Insurance rates vary. A company that must cover many risks will typically pay more for insurance than a company with only a few. Rates also depend on the industry and location. A high-risk industry like construction will probably pay more for insurance than a lower-risk company like a digital marketing agency.
Investing in a risk management plan is just as vital as owning commercial business insurance. Prevent your losses before they happen. Your company should constantly follow safety guidelines. Depending on your industry, theft prevention might also help defray your financial losses.
You could be paying more for insurance because you have the coverage you do not need. For instance, if you own cyber liability coverage but do not use any type of computer, then you are paying for something you do not need. Know your risks and only cover them.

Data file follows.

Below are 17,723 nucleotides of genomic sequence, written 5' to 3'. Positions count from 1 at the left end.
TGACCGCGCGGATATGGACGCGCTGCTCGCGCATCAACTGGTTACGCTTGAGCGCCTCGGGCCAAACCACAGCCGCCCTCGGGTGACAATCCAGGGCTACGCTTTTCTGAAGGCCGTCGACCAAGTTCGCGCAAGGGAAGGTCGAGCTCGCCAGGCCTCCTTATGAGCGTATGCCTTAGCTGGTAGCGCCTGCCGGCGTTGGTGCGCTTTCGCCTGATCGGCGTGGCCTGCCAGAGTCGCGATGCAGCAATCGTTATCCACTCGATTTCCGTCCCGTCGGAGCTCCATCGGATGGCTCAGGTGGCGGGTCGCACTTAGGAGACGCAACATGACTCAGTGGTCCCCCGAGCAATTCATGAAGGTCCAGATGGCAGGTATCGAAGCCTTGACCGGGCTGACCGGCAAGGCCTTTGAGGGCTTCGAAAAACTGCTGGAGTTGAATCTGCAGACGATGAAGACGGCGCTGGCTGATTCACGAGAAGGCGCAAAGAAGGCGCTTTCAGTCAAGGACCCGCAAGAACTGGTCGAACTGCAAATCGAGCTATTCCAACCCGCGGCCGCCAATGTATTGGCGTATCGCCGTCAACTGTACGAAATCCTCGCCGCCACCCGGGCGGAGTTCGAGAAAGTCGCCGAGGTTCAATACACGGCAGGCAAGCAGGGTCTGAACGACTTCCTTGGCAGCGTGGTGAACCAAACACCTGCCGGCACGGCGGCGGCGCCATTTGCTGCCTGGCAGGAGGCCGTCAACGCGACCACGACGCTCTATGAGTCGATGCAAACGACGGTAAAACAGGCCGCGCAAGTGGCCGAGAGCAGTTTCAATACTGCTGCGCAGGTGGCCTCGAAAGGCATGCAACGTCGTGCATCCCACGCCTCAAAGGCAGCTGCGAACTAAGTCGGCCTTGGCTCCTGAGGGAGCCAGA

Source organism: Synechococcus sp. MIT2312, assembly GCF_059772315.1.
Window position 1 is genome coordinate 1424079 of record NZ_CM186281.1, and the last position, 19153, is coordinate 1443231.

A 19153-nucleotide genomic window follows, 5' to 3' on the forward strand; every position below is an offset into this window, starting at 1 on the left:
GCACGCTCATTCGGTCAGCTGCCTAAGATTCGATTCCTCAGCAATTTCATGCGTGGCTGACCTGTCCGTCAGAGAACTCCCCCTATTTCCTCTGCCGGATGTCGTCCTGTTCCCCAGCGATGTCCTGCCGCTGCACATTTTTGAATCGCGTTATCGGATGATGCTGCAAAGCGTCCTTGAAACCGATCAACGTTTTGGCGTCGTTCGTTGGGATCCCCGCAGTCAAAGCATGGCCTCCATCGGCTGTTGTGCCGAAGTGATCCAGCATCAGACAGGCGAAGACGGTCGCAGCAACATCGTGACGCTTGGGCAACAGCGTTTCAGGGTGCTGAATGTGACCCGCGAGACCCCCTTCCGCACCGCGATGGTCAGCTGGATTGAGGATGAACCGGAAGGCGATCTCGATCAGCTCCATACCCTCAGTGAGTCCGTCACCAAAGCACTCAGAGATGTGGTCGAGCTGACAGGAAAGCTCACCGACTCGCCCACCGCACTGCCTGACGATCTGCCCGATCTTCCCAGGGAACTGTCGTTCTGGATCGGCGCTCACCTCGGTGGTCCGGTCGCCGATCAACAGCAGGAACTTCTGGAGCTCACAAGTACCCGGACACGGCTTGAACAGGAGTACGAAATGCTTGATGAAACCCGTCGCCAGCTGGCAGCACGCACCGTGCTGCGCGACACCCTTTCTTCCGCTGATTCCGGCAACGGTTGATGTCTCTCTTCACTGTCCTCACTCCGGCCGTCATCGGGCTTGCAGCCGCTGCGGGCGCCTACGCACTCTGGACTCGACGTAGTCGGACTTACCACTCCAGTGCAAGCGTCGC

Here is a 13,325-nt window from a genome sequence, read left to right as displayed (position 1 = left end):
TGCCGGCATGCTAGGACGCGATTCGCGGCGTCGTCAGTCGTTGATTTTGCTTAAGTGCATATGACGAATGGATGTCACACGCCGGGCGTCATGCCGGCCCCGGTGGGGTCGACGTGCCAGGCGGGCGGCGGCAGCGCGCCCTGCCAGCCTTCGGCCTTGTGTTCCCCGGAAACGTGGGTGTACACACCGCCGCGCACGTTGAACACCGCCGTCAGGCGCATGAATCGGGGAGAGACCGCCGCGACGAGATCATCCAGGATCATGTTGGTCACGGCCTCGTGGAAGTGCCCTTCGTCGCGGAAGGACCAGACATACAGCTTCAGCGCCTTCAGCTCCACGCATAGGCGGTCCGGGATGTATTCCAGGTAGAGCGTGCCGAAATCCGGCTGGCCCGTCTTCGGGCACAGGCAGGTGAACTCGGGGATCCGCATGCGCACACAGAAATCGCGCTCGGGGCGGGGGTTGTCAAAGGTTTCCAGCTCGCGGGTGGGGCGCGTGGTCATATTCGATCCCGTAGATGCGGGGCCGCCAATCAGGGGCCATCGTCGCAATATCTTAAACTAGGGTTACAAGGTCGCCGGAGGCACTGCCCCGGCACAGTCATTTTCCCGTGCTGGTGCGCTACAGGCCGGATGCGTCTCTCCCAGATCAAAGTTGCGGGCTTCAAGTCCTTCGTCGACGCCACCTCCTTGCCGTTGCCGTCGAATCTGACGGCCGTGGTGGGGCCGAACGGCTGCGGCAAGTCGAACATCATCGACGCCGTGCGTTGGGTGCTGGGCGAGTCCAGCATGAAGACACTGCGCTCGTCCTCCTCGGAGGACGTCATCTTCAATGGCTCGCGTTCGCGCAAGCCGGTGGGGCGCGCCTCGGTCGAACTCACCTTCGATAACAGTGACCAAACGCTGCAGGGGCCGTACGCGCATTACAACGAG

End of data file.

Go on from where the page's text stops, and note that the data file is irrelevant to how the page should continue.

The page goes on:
Insurance issuers compete against one another for business. Use this to your advantage and compare rates. You should discover that each issuer might fight to give you the best deal.
Some insurance issuers will discount your rate if you pay ahead of time. These savings can be quite substantial for small businesses operating within a tight budget.
You have two options: you can request commercial business insurance quotes yourself via each insurance issuer's website or you can contact an insurance agent or broker. If you know what you need, then you can easily get quotes yourself. However, if you need assistance, an agent or broker can help you evaluate your needs.